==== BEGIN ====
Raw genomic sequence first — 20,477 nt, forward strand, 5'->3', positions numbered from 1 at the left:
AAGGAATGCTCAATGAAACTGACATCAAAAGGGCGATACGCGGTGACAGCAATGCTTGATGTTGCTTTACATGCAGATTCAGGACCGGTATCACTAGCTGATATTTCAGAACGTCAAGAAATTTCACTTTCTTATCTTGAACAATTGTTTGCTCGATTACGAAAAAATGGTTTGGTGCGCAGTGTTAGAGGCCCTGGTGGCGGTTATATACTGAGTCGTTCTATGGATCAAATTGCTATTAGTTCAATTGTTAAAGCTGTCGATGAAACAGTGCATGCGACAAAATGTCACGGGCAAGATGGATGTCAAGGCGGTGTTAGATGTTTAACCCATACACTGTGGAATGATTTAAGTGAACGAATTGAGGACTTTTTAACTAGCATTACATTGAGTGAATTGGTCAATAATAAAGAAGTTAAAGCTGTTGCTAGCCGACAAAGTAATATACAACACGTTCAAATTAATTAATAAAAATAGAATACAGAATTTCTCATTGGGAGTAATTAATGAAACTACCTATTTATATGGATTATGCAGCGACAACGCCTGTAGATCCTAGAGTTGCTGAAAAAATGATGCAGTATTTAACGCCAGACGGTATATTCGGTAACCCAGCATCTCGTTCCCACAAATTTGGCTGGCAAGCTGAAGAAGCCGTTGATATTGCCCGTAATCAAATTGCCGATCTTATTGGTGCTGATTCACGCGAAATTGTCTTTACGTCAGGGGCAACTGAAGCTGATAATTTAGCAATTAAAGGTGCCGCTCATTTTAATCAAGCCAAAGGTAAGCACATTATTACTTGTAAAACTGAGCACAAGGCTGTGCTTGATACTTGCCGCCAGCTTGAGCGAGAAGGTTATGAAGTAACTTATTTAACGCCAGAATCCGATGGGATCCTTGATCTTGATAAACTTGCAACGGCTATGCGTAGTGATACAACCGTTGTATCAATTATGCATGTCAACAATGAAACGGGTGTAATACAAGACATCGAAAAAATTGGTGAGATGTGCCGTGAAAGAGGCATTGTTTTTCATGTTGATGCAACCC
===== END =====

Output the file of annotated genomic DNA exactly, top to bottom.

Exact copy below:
Raw genomic sequence first — 20,477 nt, forward strand, 5'->3', positions numbered from 1 at the left:
AAGGAATGCTCAATGAAACTGACATCAAAAGGGCGATACGCGGTGACAGCAATGCTTGATGTTGCTTTACATGCAGATTCAGGACCGGTATCACTAGCTGATATTTCAGAACGTCAAGAAATTTCACTTTCTTATCTTGAACAATTGTTTGCTCGATTACGAAAAAATGGTTTGGTGCGCAGTGTTAGAGGCCCTGGTGGCGGTTATATACTGAGTCGTTCTATGGATCAAATTGCTATTAGTTCAATTGTTAAAGCTGTCGATGAAACAGTGCATGCGACAAAATGTCACGGGCAAGATGGATGTCAAGGCGGTGTTAGATGTTTAACCCATACACTGTGGAATGATTTAAGTGAACGAATTGAGGACTTTTTAACTAGCATTACATTGAGTGAATTGGTCAATAATAAAGAAGTTAAAGCTGTTGCTAGCCGACAAAGTAATATACAACACGTTCAAATTAATTAATAAAAATAGAATACAGAATTTCTCATTGGGAGTAATTAATGAAACTACCTATTTATATGGATTATGCAGCGACAACGCCTGTAGATCCTAGAGTTGCTGAAAAAATGATGCAGTATTTAACGCCAGACGGTATATTCGGTAACCCAGCATCTCGTTCCCACAAATTTGGCTGGCAAGCTGAAGAAGCCGTTGATATTGCCCGTAATCAAATTGCCGATCTTATTGGTGCTGATTCACGCGAAATTGTCTTTACGTCAGGGGCAACTGAAGCTGATAATTTAGCAATTAAAGGTGCCGCTCATTTTAATCAAGCCAAAGGTAAGCACATTATTACTTGTAAAACTGAGCACAAGGCTGTGCTTGATACTTGCCGCCAGCTTGAGCGAGAAGGTTATGAAGTAACTTATTTAACGCCAGAATCCGATGGGATCCTTGATCTTGATAAACTTGCAACGGCTATGCGTAGTGATACAACCGTTGTATCAATTATGCATGTCAACAATGAAACGGGTGTAATACAAGACATCGAAAAAATTGGTGAGATGTGCCGTGAAAGAGGCATTGTTTTTCATGTTGATGCAACCC